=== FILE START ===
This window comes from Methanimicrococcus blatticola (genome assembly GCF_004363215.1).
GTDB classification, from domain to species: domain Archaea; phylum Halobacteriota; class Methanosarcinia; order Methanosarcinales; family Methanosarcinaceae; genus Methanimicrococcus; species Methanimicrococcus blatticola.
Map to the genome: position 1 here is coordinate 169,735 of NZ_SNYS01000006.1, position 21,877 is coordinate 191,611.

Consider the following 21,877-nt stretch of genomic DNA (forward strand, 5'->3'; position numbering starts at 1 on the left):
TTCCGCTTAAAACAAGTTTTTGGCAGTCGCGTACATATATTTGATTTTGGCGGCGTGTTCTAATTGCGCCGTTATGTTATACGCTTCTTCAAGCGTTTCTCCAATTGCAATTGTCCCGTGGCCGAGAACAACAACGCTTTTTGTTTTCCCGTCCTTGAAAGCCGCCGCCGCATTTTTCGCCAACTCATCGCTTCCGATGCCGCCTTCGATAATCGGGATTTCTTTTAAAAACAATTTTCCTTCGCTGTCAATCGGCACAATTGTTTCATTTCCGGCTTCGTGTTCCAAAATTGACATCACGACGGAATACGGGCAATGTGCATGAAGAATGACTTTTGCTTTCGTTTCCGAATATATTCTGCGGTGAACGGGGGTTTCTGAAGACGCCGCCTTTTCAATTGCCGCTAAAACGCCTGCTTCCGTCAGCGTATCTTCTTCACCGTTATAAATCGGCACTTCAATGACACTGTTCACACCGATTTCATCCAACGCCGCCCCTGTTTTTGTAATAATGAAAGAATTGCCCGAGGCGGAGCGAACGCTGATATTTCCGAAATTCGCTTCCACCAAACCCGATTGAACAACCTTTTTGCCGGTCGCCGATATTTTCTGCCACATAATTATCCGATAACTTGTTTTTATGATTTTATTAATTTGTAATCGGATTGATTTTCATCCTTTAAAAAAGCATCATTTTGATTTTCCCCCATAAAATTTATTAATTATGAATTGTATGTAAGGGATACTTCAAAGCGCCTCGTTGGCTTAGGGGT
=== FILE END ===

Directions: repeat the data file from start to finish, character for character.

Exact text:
This window comes from Methanimicrococcus blatticola (genome assembly GCF_004363215.1).
GTDB classification, from domain to species: domain Archaea; phylum Halobacteriota; class Methanosarcinia; order Methanosarcinales; family Methanosarcinaceae; genus Methanimicrococcus; species Methanimicrococcus blatticola.
Map to the genome: position 1 here is coordinate 169,735 of NZ_SNYS01000006.1, position 21,877 is coordinate 191,611.

Consider the following 21,877-nt stretch of genomic DNA (forward strand, 5'->3'; position numbering starts at 1 on the left):
TTCCGCTTAAAACAAGTTTTTGGCAGTCGCGTACATATATTTGATTTTGGCGGCGTGTTCTAATTGCGCCGTTATGTTATACGCTTCTTCAAGCGTTTCTCCAATTGCAATTGTCCCGTGGCCGAGAACAACAACGCTTTTTGTTTTCCCGTCCTTGAAAGCCGCCGCCGCATTTTTCGCCAACTCATCGCTTCCGATGCCGCCTTCGATAATCGGGATTTCTTTTAAAAACAATTTTCCTTCGCTGTCAATCGGCACAATTGTTTCATTTCCGGCTTCGTGTTCCAAAATTGACATCACGACGGAATACGGGCAATGTGCATGAAGAATGACTTTTGCTTTCGTTTCCGAATATATTCTGCGGTGAACGGGGGTTTCTGAAGACGCCGCCTTTTCAATTGCCGCTAAAACGCCTGCTTCCGTCAGCGTATCTTCTTCACCGTTATAAATCGGCACTTCAATGACACTGTTCACACCGATTTCATCCAACGCCGCCCCTGTTTTTGTAATAATGAAAGAATTGCCCGAGGCGGAGCGAACGCTGATATTTCCGAAATTCGCTTCCACCAAACCCGATTGAACAACCTTTTTGCCGGTCGCCGATATTTTCTGCCACATAATTATCCGATAACTTGTTTTTATGATTTTATTAATTTGTAATCGGATTGATTTTCATCCTTTAAAAAAGCATCATTTTGATTTTCCCCCATAAAATTTATTAATTATGAATTGTATGTAAGGGATACTTCAAAGCGCCTCGTTGGCTTAGGGGT